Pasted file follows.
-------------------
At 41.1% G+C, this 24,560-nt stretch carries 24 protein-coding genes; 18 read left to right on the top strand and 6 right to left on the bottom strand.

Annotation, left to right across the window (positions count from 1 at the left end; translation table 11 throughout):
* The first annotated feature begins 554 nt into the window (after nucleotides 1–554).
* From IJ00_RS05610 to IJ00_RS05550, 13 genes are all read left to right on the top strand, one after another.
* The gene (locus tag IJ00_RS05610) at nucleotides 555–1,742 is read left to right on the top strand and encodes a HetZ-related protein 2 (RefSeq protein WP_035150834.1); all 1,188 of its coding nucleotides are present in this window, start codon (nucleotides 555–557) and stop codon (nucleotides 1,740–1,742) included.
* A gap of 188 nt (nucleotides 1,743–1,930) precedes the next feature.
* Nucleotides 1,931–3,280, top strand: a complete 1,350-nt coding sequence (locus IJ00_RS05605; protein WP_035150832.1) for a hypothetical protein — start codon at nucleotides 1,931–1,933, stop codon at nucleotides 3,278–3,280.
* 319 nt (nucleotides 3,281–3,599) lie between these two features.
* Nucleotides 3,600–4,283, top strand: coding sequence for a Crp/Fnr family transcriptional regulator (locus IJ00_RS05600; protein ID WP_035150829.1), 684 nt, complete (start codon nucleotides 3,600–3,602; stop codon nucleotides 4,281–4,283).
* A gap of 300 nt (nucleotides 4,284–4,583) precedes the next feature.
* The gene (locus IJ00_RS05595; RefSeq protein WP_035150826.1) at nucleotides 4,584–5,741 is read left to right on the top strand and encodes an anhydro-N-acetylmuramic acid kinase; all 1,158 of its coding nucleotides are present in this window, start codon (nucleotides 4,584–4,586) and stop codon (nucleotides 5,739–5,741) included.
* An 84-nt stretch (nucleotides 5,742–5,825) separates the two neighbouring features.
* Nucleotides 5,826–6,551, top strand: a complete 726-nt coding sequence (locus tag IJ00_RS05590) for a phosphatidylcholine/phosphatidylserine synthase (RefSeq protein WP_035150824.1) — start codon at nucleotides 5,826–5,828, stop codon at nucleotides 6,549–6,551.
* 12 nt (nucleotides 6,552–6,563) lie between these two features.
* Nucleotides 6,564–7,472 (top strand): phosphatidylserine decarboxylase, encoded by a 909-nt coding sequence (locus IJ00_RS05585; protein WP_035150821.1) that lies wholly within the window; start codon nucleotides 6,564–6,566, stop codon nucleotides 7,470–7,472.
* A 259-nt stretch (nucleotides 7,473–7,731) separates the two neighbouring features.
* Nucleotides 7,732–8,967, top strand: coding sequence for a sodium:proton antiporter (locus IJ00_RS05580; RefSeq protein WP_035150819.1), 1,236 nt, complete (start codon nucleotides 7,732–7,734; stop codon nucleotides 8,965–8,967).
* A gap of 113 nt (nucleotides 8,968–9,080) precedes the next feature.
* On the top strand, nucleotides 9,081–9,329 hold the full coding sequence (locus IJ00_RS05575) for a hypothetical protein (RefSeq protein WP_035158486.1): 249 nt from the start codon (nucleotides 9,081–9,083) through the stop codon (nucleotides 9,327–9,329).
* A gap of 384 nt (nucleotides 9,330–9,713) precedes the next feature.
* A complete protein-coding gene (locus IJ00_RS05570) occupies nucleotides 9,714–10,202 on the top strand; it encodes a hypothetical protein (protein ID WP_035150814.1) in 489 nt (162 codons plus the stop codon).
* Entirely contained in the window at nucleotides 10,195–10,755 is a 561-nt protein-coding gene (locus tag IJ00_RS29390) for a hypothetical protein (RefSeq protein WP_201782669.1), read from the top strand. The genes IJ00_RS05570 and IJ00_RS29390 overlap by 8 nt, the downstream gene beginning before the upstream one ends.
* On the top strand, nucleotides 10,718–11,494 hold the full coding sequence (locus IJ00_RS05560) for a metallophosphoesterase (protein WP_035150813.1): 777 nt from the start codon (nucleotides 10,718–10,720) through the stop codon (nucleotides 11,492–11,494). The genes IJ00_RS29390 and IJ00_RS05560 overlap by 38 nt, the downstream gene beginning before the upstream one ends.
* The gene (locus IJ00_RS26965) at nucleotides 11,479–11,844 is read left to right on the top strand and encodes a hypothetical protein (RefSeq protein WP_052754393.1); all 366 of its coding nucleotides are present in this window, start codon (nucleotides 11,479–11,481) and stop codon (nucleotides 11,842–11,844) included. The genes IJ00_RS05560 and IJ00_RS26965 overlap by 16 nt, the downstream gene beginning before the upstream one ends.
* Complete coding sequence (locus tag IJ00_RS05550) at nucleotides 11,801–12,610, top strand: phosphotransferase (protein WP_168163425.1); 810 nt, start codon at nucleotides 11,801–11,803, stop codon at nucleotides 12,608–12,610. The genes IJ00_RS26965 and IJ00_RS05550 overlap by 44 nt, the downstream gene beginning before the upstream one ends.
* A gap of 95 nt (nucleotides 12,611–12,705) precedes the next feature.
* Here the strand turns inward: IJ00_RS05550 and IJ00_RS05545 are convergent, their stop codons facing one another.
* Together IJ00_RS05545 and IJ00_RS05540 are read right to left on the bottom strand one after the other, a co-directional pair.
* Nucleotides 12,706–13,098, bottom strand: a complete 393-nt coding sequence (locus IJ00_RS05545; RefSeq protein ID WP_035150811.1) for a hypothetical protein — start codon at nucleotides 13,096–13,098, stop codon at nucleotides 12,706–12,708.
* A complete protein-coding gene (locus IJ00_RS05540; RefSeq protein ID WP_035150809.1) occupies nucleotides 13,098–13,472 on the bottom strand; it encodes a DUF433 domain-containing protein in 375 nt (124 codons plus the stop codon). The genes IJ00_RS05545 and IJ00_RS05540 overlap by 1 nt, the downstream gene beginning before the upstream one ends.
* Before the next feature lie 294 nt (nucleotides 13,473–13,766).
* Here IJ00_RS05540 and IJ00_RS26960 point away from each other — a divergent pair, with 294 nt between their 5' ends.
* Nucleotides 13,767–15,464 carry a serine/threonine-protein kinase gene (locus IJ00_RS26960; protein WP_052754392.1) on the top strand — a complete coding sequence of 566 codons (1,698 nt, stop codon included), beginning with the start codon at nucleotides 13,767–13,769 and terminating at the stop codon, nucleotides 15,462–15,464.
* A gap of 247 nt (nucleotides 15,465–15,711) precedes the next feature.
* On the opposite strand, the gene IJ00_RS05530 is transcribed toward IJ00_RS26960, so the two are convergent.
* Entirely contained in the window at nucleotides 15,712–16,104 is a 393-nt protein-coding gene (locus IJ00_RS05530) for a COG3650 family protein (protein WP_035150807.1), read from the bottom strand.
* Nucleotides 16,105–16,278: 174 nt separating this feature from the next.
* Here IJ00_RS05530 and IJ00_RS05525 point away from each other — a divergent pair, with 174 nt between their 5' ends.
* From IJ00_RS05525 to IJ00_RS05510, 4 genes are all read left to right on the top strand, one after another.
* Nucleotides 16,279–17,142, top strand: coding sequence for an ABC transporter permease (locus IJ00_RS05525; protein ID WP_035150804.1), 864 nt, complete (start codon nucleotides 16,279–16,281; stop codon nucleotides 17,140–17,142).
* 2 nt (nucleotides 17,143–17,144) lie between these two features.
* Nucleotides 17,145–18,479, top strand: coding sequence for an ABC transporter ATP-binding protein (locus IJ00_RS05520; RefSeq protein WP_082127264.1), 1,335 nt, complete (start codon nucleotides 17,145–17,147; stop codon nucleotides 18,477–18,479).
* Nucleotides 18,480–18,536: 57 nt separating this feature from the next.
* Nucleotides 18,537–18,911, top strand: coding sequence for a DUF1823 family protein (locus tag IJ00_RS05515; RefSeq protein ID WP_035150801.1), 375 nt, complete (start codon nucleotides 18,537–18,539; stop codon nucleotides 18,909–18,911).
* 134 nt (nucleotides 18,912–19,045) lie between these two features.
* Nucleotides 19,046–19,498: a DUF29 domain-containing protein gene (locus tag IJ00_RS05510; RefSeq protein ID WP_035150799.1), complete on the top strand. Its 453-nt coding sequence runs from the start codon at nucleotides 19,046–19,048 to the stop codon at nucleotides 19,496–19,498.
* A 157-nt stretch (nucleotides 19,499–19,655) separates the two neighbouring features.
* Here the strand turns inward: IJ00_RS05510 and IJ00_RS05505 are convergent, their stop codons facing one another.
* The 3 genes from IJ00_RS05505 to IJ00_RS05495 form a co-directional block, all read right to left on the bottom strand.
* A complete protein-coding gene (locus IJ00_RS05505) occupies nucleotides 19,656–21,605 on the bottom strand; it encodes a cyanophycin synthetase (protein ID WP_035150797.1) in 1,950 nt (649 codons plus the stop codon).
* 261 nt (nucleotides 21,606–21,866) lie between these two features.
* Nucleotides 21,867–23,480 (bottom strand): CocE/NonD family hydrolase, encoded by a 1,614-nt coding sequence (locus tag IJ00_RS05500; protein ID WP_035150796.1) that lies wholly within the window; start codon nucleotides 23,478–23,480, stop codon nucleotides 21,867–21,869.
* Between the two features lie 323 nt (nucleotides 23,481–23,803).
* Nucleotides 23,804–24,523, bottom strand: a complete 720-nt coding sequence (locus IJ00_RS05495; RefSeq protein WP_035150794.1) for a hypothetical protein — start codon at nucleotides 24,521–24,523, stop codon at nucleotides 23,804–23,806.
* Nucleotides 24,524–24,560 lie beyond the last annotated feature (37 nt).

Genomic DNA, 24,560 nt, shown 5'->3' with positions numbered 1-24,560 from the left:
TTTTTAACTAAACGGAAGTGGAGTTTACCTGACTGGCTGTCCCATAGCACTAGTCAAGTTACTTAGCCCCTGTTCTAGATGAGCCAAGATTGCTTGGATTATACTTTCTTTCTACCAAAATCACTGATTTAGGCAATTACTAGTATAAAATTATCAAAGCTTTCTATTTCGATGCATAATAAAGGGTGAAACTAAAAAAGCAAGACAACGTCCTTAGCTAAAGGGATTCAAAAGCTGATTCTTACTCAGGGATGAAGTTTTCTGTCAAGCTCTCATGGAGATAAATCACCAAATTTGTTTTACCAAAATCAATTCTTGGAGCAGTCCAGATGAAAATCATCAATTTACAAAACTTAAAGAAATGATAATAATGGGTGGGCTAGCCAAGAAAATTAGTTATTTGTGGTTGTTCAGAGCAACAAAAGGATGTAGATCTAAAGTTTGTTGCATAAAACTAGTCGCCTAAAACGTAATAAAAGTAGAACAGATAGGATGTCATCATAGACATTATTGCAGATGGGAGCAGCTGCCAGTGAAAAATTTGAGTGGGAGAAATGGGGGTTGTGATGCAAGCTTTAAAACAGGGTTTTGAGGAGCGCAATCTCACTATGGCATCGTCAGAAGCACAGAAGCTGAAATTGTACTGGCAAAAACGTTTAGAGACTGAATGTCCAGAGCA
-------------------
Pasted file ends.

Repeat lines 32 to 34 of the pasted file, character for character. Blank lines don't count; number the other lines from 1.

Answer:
* Here IJ00_RS05540 and IJ00_RS26960 point away from each other — a divergent pair, with 294 nt between their 5' ends.
* Nucleotides 13,767–15,464 carry a serine/threonine-protein kinase gene (locus IJ00_RS26960; protein WP_052754392.1) on the top strand — a complete coding sequence of 566 codons (1,698 nt, stop codon included), beginning with the start codon at nucleotides 13,767–13,769 and terminating at the stop codon, nucleotides 15,462–15,464.
* A gap of 247 nt (nucleotides 15,465–15,711) precedes the next feature.